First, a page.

Wednesday, June 2, 2010
Mayor Dean's budget plan moves forward despite dissent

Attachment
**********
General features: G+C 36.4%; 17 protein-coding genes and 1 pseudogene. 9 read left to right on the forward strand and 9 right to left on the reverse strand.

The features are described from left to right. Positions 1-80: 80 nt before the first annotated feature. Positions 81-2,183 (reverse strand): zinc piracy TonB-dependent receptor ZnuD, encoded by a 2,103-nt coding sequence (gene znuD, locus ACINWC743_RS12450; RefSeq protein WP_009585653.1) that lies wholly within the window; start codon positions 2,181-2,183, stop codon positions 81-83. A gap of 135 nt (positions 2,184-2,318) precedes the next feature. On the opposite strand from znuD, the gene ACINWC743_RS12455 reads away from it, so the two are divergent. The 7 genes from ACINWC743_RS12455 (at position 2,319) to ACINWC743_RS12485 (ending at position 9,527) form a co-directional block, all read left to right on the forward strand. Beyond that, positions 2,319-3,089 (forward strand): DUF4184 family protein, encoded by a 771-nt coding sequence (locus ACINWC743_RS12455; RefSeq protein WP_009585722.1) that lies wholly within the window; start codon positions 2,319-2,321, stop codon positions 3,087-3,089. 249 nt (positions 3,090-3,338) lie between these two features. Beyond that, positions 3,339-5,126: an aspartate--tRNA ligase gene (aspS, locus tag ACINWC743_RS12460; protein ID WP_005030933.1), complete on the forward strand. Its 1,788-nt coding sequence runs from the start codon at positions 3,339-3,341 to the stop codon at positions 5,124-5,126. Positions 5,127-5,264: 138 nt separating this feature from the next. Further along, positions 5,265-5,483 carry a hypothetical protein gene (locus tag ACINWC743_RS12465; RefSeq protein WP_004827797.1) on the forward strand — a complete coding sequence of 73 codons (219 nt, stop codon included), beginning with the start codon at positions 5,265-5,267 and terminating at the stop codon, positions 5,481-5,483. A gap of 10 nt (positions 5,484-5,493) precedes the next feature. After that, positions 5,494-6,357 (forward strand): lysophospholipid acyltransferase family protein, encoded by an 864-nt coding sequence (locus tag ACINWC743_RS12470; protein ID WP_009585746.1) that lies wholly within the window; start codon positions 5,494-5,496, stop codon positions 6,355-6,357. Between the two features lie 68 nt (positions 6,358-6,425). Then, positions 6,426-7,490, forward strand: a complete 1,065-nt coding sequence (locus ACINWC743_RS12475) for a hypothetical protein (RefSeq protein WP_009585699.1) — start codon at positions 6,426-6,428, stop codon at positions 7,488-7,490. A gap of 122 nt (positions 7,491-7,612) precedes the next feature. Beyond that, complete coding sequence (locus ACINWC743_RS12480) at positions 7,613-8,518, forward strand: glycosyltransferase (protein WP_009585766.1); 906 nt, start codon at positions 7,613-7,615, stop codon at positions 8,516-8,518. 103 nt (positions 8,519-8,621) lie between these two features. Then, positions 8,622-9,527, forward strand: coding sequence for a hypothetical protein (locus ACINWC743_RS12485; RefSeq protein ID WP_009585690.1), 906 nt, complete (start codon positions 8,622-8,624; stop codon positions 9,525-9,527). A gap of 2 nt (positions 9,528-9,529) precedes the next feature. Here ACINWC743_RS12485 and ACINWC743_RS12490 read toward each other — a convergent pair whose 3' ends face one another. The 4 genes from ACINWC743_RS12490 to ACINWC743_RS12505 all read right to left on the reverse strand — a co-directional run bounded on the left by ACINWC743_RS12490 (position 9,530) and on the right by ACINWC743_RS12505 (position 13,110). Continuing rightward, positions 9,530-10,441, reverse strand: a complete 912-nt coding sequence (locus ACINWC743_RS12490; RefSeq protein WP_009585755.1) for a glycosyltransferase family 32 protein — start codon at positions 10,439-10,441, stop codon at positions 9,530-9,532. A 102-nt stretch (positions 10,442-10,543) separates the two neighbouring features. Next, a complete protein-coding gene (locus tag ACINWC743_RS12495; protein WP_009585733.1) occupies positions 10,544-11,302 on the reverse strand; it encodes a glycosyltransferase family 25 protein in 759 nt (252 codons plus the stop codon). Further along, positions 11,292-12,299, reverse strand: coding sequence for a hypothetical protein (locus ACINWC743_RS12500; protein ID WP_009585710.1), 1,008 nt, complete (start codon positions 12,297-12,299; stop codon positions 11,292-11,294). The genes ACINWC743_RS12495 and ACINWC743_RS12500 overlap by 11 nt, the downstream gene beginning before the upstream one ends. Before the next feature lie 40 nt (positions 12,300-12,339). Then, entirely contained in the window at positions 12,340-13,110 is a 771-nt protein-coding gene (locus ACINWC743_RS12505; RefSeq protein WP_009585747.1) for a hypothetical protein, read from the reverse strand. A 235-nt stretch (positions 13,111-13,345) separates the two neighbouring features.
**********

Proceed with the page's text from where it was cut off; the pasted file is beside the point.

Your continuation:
By Michael Cass • THE TENNESSEAN • June 2, 2010 Advocates for the arts, for mass transit, for education and for saving the jobs of some 600 school custodians and groundskeepers made their cases to the Metro Council at a public budget hearing Tuesday. The loudest voice of dissent to Mayor Karl Dean's budget proposal came from defenders of the custodians and groundskeepers, whose jobs are being privatized by the Metro school system in a move expected to save $5 million. They said the district is top-heavy with well-paid administrators, while working-class employees are being punished. "I used to live at 800 Delray Drive until after the flood," custodian Norman Tanner told the council. "Not only have I lost my house, I've lost my car, and now I stand to lose my job." But the Metro Charter and state law say the mayor and council can only recommend and decide, respectively, how much money the school district receives. They have no influence over how the district spends it, though some council members said they wanted to send a message to the school board by voting against Dean's proposal. After the hearing and a lot of debate, the council approved the plan 29-1 with eight abstentions on the second of three required votes. Members knew that rejecting the budget at this stage would put it into effect by default under the rules of the charter. The council could take a final vote when it meets June 15. The Budget & Finance Committee still is holding departmental budget hearings, including one with school district officials on Thursday. The council has already approved the underpinning of Dean's budget: a debt refinancing expected to save the city more than $77 million in 2010-11, allowing Metro to avoid a tax increase or deep cuts in services. The school system's decision to outsource custodial and groundskeeping jobs has created controversy for months. Vote deferred On Tuesday, Service Employees International Union Local 205 distributed to council members a letter the Tennessee State Conference NAACP wrote to its parent organization asking for an investigation of "the targeting of minorities" in the Metro school system "for unfair treatment." "We feel the current elected leaders on the Metro Nashville Public School Board are not only complicit in this unjust treatment, they are explicit in it," wrote Gloria Sweet-Love, president of the state NAACP. "And with jobs being one of our national focus areas, we feel this matter is so critical that it needs national attention." Sweet-Love called for a national boycott of Nashville "pending a thorough investigation." The council deferred a vote on legislation that would give the city's lowest-paid employees a raise so they would receive a "living wage" of at least $10.77 an hour. The legislation was deferred to track with the budget plan as it moves through the council.
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